Although some observers have dubbed the 2014 midterms the “Seinfeld Election”—meaning it’s supposed to be a big show about nothing—in fact this vote reflects something important: the electorate’s fear and anxiety. Let’s call it, instead, the Chaos Election, one that is dominated by the vague but pervasive sense that almost nothing in the country is going right or, just as importantly, is likely to any time soon. It is the theme that shows up in almost every race, whether it’s a key Senate contest in Alaska or a meaningless House race in the Deep South. While Republicans are hoping that voters will take their unease out on the Obama White House and the Democrats (especially in the Senate), most Democrats are trying to put a lot of distance between them and the unpopular president—to the point that some candidates won’t even say if they voted for the man.
Democrats could well be the immediate victims on Nov. 4, but this anxiety and fear have been building for a long time—far longer than Barack Obama has been in office. These emotions have been part of the American scene, in fact, since at least Sept. 11, 2001. Today, to a degree that Obama, or indeed any president, would find it hard to control, the United States faces an unrewarding economy at home and abroad, an arc of crisis stretching from Libya to the East China Sea. Little we do seems to work on any of these fronts. When we act decisively overseas, we end up embroiled in conflicts we neither understand nor control. When we step back, our enemies fill the void. The American people swing back and forth, torn between their desire to wash their hands of the entire world and their belief that the advance of groups such as the Islamic State in Iraq and the Levant will eventually threaten our own security. When our leaders cannot explain what is happening and settle on a steady course of action, the public’s sense of loss of control only deepens.
Against this backdrop, the events of recent months have fortified the sense of a nation under siege. The unexpected arrival of tens of thousands of Central American children rekindled fears about border security. Ebola seemed to materialize out of nowhere as a terrifying threat.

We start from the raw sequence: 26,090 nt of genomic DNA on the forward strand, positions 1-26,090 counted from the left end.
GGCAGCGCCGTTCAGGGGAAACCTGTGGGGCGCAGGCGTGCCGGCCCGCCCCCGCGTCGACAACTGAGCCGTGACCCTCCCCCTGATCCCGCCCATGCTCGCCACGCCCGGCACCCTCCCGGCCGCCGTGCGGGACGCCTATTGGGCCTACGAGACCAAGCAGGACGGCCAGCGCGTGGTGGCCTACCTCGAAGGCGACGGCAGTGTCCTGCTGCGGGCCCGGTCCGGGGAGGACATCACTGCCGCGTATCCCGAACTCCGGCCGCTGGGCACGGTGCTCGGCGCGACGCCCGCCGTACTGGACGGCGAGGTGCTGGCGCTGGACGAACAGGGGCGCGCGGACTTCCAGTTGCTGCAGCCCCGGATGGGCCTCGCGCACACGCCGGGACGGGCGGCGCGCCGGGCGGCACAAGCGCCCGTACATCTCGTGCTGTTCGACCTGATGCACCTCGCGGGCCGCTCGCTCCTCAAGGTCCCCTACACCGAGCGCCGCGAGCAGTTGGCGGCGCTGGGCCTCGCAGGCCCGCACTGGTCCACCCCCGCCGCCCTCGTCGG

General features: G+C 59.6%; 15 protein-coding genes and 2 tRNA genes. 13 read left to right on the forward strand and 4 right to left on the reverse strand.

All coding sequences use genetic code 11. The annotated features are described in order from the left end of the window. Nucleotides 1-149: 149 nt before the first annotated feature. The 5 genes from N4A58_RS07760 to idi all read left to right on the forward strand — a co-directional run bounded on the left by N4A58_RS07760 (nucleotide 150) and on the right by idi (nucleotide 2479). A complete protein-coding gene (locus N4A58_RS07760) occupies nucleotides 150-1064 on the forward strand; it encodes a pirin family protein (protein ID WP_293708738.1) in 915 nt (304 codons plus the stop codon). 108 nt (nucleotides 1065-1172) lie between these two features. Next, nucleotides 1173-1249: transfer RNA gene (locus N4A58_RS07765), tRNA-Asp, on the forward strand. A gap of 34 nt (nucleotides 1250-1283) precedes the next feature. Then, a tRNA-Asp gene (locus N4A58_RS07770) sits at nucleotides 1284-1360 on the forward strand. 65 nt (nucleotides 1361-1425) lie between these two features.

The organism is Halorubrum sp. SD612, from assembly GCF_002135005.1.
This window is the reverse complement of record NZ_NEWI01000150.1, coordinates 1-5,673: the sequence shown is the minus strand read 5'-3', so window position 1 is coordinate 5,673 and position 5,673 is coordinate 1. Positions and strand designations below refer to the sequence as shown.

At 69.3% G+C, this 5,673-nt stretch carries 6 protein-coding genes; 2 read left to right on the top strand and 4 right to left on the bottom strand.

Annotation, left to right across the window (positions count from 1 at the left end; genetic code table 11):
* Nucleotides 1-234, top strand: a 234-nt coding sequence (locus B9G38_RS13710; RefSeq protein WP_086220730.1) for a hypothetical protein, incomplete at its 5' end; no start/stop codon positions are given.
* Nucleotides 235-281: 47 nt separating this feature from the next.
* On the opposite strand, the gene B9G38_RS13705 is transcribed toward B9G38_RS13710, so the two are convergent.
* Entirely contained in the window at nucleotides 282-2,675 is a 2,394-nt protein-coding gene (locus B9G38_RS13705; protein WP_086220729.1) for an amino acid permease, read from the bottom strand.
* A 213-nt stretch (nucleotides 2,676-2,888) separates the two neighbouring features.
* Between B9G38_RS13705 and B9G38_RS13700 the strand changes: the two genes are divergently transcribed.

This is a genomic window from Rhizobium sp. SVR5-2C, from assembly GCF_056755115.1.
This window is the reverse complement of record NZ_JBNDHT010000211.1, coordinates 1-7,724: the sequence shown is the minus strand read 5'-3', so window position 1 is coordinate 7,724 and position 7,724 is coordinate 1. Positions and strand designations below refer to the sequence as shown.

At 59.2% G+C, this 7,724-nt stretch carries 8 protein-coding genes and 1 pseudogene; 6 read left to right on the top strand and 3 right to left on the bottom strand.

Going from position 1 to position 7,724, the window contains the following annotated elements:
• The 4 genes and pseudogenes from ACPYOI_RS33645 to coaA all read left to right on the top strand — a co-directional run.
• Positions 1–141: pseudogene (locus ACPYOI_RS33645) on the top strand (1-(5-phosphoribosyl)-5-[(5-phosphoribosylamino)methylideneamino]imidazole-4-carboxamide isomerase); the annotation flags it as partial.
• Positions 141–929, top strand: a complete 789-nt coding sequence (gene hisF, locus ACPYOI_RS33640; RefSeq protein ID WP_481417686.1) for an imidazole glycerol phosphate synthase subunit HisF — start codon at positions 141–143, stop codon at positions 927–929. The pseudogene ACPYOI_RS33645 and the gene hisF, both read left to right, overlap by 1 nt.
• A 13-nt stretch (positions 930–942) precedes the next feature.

It is often—and rightly—said that the first duty of government is to provide security. We typically understand security in physical terms: Government must protect citizens from domestic crime and disorder and from foreign attack. But security has a psychological dimension as well—the confidence that government has threats to our safety and wellbeing under control. The American president who declared that “the only thing we have to fear is fear itself”—and by so doing began the task of rebuilding public confidence—also identified “freedom from fear” as one of the key preconditions for a decent human life.
At its core, fear is a response to a specific threat. But fear has a penumbra of anxiety—a generalized sense of a world filled with dangers that are hard to anticipate and even harder to control.
The midterm election reflects that mood but will not end it. In the recent Politico survey of likely voters in the competitive elections that will determine control of the Senate, only 36 percent of respondents expressed confidence that the United States is well-positioned to meet its economic and national security challenges. Fully 64 percent reported that “things in the United States feel like they are out of control right now.”
Today’s politics of anxiety has replaced the politics of complacency of an earlier era. Recall the pre-9/11 period of the 1990s. We had won the Cold War, the Soviet Union had collapsed and democracy was on the march. American rules and norms, we believed, would be at the heart of a new world order, which we believed we could shape. To be sure, globalization and technological change presented challenges, but we were confident that these tectonic forces could be made to work for American workers. The steady, broad-based increase in wages and incomes reinforced this confidence. Trust in government rose significantly.
Only 15 years separate us from these sentiments, but they seem very distant. The Sept. 11 terrorist attacks shattered our sense of invulnerability, of course, but many other developments have contributed to today’s pervasive anxiety as well. More than five years after the official end of the Great Recession, Americans do not understand why their wages and incomes continue to stagnate. If globalization and technological change are good for our country, why have so many good jobs disappeared, replaced with worse ones? As I’ve argued, economic stagnation threatens the basic bargain between citizens and leaders that sustains democratic self-government in the United States and throughout the West.
Bill Clinton, in whose administration I served as a domestic policy adviser, spoke often of an economy that rewards Americans “who work hard and play by the rules.” Today, these Americans still work hard, but they no longer know what the rules are, and they are no longer seeing the rewards as readily. They want, but are not getting, a credible success story for the American economy in the 21st century. That is one reason why the sense of loss of control is so pervasive.